Monday (Mar. 5) marked the start of national apprenticeship week here in the UK, an annual government-led campaign intended to promote vocational career paths for young people.
Both the government and its opposition parties have acknowledged the value of apprenticeships, albeit differing in their approaches on how best to execute their strategies across domestic industries.
For a small island, the UK is estimated by the ADS Group to have the world’s second largest aerospace industry behind the U.S., with data from the trade body acknowledging a 39% expansion in just five years - an illustration of its robustness.
The UK’s MRO industry, estimated to generate turnover of £15 billion ($20.7 billion) annually across more than 1,300 companies supporting the commercial and military MRO sectors according to a paper issued in February 2016 by the Department For Business, Innovation & Skills, is an industry segment that has been particularly proactive in targeting new talent.
The industry has been proactive out of necessity. Multiple studies issued by analysts and aircraft manufacturing, including Airbus and Boeing, have identified a need for younger technicians not only to address the workforce numbers required to projected global growth but also to lower the industry median age, last estimated by Oliver Wyman in 2017 to stand at 51 globally. That is nine years older than the median age in the rest of the economy.
With MROs mostly turning to apprenticeships, are existing schemes effective? In the UK, some MROs certainly seem to think so.
Monarch Aircraft Engineering announced on Monday (Mar. 5) that it plans to double the size of its apprenticeship intake for this year, going from 20 students to 40 annually.
Successful applicants to the program will train at Monarch’s specialist academy at its Luton Airport headquarters, before moving to one of the bases at either at Luton, Birmingham or London Gatwick to further their training in either aircraft mechanical or avionics systems.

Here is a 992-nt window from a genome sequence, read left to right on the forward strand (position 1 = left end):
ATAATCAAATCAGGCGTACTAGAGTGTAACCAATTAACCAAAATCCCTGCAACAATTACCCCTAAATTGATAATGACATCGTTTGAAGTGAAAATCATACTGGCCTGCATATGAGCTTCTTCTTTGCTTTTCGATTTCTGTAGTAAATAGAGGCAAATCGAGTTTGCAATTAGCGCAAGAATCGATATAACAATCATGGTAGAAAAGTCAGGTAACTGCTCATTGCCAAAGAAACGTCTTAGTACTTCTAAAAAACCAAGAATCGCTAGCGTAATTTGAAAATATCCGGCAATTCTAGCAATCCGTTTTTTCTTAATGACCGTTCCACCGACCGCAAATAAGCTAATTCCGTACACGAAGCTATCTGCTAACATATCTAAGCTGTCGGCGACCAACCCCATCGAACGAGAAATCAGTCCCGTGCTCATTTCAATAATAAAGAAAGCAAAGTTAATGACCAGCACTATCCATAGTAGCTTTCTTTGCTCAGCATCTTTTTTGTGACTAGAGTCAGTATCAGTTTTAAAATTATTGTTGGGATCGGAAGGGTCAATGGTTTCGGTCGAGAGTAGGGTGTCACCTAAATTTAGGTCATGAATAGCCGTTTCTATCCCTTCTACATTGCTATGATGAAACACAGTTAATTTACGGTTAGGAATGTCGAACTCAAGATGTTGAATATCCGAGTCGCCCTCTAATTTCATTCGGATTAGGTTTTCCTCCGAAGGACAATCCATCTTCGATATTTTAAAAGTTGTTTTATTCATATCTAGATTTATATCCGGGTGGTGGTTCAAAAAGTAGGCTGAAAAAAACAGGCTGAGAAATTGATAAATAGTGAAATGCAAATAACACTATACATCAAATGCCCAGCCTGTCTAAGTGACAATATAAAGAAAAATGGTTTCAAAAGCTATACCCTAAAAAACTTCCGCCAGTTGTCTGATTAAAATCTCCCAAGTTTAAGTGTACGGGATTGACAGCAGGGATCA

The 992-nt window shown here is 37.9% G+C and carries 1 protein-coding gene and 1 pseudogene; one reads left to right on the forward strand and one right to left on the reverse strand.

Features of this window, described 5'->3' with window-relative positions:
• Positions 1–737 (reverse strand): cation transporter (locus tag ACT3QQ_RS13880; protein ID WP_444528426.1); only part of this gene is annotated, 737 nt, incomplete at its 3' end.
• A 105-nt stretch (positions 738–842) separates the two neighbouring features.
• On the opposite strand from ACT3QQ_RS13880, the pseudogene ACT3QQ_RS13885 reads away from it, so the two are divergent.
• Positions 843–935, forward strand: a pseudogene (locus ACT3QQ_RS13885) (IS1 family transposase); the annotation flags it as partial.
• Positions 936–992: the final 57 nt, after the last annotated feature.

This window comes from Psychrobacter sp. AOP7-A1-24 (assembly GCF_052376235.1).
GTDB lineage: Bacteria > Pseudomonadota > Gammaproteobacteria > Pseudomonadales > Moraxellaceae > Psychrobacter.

Manpower could prove especially important for a company like Monarch, which has operated as a standalone maintenance and engineering business since October of last year following the collapse of its parent airline group.
With around 50% of its workload driven by in-house airline work at the time of Monarch Airlines’ demise, the company is now looking to grow its third-party base. To make the most of the opportunities, having the right level of skills resources will no doubt be of great importance.
The maintenance divisions of some of the UK’s most prominent airlines, benefiting from widespread brand recognition, have also ramped up their apprenticeship schemes in recent years.
Virgin Atlantic restored its apprenticeship scheme in September 2017 following a two-year sabbatical for the program. Having taken 10 new apprentices shortly after its relaunch, Phil Wardlaw, Virgin Atlantic’s vice president of engineering and maintenance services, told Inside MRO that this will specifically focus on younger demographic and will continue “for a number of years."
“Apprenticeship programs have long proved to be very effective ways of bringing talent into the Virgin Atlantic maintenance and engineering department, and many of our technicians working started out through that route,” he said.
Another area where the MRO segment has looked to recruit is in the woefully under-served market for female technicians. EasyJet, another prominent UK carrier, confirmed it was seeking 14 new engineering apprentices, targeting a 50-50 split between men and women. The Women’s Engineering Society identified just 6% of registered engineers and technicians in the UK are female --the lowest percentage in Europe.